Time 0.01, Corrector 24, Solving for DU using DICPCG, res = 0.00258677, rel res = 0.543335, inner iters 17
    Time 0.01, Corrector 25, Solving for DU using DICPCG, res = 0.00246791, rel res = 0.513968, inner iters 17
    Time 0.01, Corrector 26, Solving for DU using DICPCG, res = 0.00269836, rel res = 0.500082, inner iters 17
    Time 0.01, Corrector 27, Solving for DU using DICPCG, res = 0.00334619, rel res = 0.491255, inner iters 16
    Time 0.01, Corrector 28, Solving for DU using DICPCG, res = 0.00480308, rel res = 0.479822, inner iters 14
    Time 0.01, Corrector 29, Solving for DU using DICPCG, res = 0.00797664, rel res = 0.481758, inner iters 12
    Time 0.01, Corrector 30, Solving for DU using DICPCG, res = 0.0511407, rel res = 2.20945, inner iters 18
    Time 0.01, Corrector 31, Solving for DU using DICPCG, res = 0.878745, rel res = 1.00548, inner iters 16
    Time 0.01, Corrector 32, Solving for DU using DICPCG, res = 0.999997, rel res = 1, inner iters 17
    Time 0.01, Corrector 33, Solving for DU using DICPCG, res = 1, rel res = 1, inner iters 18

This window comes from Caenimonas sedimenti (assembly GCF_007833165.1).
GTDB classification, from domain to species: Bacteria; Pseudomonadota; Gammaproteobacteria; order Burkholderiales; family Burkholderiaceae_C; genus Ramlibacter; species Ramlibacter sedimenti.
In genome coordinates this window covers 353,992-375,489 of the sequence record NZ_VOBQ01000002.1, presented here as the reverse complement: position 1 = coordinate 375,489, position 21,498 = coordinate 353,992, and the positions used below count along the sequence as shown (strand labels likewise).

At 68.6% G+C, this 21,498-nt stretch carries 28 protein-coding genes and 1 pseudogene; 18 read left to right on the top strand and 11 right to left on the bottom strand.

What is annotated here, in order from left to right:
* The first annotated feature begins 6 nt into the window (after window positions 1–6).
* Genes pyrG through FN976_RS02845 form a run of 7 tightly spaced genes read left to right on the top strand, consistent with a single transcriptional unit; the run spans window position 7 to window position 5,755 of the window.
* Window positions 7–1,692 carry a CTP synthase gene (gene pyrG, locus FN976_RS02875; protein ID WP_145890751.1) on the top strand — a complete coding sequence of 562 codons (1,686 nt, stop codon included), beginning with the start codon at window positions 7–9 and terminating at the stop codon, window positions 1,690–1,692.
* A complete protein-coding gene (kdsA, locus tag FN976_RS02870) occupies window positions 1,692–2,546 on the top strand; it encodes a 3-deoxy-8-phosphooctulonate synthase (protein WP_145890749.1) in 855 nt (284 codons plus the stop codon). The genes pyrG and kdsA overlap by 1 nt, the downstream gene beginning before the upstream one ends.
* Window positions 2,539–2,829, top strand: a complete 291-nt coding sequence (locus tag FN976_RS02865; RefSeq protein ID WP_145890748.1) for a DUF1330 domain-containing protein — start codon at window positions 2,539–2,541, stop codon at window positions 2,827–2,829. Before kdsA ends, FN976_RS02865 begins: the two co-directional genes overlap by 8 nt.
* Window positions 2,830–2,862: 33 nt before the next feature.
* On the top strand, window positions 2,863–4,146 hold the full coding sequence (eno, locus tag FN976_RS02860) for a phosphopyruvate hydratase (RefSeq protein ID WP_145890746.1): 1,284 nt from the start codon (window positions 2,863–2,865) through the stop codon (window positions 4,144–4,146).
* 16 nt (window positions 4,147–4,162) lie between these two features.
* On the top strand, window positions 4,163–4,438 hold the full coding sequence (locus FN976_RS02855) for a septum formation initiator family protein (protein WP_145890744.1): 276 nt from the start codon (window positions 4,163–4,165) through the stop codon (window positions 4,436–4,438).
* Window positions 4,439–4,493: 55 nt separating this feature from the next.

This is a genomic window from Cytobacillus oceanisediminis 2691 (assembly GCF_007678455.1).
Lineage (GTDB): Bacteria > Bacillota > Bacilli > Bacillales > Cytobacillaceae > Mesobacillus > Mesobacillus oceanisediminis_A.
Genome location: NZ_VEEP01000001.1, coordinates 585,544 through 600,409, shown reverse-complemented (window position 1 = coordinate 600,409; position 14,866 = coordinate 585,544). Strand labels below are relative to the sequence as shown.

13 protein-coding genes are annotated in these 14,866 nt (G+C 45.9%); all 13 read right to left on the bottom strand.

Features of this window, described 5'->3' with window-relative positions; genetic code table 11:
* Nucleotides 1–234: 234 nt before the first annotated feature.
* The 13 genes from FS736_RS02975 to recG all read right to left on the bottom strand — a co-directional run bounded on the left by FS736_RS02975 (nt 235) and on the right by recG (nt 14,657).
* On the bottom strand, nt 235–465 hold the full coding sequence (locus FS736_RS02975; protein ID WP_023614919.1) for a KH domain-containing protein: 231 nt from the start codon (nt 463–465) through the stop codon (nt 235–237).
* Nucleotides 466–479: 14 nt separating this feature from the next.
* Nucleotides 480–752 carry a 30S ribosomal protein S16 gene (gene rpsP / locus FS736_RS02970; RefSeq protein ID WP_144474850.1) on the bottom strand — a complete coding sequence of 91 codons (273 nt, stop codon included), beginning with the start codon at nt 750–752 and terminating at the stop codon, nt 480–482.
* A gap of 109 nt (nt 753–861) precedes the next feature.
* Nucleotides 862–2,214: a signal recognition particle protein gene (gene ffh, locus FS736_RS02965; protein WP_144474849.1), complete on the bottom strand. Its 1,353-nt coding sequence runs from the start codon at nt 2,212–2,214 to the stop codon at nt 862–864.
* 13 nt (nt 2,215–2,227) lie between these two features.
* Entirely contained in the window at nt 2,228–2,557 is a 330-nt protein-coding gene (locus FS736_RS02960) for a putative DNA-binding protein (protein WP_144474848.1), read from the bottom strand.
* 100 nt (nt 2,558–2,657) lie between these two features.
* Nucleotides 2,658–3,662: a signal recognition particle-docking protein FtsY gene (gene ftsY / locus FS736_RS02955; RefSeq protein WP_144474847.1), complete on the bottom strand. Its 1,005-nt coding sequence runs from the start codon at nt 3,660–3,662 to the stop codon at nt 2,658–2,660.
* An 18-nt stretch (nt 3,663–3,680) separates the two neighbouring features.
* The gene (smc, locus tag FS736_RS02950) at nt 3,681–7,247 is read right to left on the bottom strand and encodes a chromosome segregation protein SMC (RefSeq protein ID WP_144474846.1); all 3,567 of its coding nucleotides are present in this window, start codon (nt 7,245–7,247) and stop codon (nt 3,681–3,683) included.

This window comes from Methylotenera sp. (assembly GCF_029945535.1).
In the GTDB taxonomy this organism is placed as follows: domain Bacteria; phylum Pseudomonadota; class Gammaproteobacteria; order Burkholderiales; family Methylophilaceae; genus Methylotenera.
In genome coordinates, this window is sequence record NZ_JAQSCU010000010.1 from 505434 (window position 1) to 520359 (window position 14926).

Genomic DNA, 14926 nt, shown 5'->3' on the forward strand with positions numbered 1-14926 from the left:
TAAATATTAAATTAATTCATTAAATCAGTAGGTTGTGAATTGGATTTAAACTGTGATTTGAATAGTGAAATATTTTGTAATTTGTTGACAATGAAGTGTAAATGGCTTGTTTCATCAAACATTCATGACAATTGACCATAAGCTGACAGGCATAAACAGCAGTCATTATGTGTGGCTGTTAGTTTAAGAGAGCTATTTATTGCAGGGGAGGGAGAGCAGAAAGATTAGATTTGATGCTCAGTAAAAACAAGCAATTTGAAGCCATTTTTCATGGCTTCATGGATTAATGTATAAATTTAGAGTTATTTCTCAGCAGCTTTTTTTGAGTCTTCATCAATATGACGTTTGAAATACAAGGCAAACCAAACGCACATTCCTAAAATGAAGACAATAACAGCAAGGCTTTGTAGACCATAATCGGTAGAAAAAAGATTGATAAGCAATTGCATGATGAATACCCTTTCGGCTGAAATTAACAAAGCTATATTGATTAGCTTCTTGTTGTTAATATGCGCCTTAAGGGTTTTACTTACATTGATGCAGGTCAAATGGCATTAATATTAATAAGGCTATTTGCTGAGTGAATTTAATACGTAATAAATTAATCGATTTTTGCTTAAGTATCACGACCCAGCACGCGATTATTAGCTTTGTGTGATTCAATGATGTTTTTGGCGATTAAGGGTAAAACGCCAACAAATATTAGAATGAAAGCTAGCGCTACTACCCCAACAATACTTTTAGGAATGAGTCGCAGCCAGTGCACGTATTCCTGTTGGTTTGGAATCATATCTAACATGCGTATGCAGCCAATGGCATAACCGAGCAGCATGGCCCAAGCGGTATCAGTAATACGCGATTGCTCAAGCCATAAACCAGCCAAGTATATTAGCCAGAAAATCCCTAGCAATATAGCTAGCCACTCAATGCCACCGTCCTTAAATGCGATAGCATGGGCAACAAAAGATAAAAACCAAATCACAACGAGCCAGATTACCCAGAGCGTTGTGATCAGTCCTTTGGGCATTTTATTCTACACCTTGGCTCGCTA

Time 0.01, Corrector 34, Solving for DU using DICPCG, res = 1, rel res = 1, inner iters 18
And here the DU boundary file for time 0:
Code:
/*--------------------------------*- C++ -*----------------------------------*\
| =========                 |                                                 |
| \\      /  F ield         | foam-extend: Open Source CFD                    |
|  \\    /   O peration     | Version:     3.1                                |
|   \\  /    A nd           | Web:         http://www.extend-project.de       |
|    \\/     M anipulation  |                                                 |
\*---------------------------------------------------------------------------*/
FoamFile
{
    version     2.0;
    format      ascii;
    class       volVectorField;
    location    "0";
    object      DU;
}
// * * * * * * * * * * * * * * * * * * * * * * * * * * * * * * * * * * * * * //

dimensions      [0 1 0 0 0 0 0];

internalField   uniform (0 0 0);

boundaryField
{
    left
    {
      type            symmetryPlane;
    }

    ring
    {